Apple’s new app tracking regulation App Tracking Transparency (ATT) is currently being pushed as part of the iOS14 update. This means that users need to choose whether to allow app tracking after installation. Only after the user’s permission, the application manufacturer can access the user’s IDFA identifier for advertising positioning and attribution analysis.
App marketers and advertisers have worried that the push of ATT will hinder the tracking and optimization of app marketing activities on iOS devices. As users’ privacy awareness grows stronger, people have predicted that the proportion of users who choose to allow tracking will remain low, only between 2-20%.
However, AppsFlyer’s recent analysis of 300 applications shows that this number will be much higher than previous assumptions.
Overall, 41% of iOS users allowed apps to track personal data in March. On average, 28% of users per app allowed tracking. This is great news for app marketers who want to deliver personalized ads.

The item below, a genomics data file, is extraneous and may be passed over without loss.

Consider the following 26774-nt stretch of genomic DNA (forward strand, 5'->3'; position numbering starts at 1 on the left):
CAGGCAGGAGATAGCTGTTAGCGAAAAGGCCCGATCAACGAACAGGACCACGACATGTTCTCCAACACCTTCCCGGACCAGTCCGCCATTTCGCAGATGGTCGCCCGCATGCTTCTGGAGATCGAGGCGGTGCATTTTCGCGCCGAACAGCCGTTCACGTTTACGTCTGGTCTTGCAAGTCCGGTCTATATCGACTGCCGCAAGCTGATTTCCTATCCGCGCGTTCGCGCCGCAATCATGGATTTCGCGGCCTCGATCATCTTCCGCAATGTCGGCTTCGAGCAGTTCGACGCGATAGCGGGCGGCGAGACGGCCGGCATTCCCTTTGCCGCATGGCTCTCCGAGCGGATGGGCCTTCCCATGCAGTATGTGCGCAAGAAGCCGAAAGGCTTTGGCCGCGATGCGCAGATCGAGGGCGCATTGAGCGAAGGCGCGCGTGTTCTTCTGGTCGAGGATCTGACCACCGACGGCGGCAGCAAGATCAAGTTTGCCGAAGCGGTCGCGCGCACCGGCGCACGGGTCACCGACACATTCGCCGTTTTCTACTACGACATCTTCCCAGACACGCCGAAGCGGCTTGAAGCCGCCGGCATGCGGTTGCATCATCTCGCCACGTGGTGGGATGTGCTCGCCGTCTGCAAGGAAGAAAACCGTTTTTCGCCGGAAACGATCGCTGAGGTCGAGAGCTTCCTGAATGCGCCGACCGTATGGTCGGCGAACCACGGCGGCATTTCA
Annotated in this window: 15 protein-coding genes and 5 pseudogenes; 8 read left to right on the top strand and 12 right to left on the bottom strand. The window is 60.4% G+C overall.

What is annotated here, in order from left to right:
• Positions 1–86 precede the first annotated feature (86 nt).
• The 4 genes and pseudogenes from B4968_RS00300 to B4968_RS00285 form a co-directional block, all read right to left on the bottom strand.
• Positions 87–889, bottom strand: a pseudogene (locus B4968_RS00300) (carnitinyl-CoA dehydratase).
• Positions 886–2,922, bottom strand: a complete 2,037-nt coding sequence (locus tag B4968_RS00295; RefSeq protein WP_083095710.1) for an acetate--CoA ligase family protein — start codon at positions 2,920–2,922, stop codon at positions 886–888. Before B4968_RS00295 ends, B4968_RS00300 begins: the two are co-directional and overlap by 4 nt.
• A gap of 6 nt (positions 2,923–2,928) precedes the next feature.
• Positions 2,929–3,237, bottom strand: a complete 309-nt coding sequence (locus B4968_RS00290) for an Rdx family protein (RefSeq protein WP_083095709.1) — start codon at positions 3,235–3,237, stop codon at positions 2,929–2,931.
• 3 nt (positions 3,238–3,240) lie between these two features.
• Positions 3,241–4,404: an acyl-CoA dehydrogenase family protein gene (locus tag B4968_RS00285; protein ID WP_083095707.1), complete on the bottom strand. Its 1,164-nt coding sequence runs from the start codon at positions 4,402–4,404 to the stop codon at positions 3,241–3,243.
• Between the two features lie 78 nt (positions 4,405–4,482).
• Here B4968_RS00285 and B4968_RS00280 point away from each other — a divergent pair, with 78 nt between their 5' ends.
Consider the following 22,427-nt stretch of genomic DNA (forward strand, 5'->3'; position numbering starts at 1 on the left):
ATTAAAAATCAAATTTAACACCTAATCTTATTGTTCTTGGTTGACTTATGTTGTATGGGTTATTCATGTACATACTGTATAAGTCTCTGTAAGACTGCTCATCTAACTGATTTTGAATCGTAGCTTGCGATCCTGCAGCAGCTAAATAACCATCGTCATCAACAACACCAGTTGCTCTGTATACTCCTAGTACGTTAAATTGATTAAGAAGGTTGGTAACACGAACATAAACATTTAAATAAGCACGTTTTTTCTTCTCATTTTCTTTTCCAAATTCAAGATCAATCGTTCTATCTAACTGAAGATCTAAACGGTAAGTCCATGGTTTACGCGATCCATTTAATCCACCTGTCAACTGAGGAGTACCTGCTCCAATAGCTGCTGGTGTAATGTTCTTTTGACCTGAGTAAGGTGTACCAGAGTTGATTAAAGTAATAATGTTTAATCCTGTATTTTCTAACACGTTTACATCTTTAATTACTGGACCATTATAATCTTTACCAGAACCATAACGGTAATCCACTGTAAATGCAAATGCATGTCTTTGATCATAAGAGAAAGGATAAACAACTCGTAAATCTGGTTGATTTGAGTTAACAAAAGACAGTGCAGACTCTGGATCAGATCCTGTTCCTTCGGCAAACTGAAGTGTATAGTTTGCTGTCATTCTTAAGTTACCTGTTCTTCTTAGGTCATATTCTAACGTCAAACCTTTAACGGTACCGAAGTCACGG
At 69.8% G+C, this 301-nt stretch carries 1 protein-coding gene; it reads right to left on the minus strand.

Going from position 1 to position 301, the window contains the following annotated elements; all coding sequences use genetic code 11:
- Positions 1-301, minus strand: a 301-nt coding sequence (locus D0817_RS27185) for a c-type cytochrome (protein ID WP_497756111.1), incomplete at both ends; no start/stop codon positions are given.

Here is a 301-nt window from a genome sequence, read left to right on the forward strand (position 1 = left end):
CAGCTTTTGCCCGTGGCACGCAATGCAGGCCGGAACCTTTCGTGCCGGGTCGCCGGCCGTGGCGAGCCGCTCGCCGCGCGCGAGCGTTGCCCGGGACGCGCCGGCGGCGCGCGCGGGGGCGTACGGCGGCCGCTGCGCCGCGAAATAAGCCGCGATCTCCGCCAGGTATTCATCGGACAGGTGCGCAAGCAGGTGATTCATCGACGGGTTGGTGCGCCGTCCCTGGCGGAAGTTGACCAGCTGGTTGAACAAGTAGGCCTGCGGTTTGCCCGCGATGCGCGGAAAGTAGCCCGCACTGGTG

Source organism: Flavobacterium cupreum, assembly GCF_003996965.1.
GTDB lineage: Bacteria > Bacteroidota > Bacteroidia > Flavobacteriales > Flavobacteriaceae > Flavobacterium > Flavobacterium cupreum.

In addition, the study also found that there is a big difference in the percentage of allowable tracking between game applications and non-game applications, and the allowable percentage of non-game application users is much higher (30% for games and 41% for non-games). AppsFlyer said that the higher the affinity of the application vendor’s brand, the greater the possibility that users will allow tracking.
AppsFlyer said that many non-gaming applications have high brand appeal, so more users will allow tracking.
Although the current statistics are limited, AppsFlyer also pointed out that the percentage of large applications that allow tracking users will be higher. The top 10% apps with the largest number of installed devices account for half of the allowable tracking percentages than the least 10% apps.
本文编译自 Opt-in for app tracking on iOS 14 much higher than previously thought。
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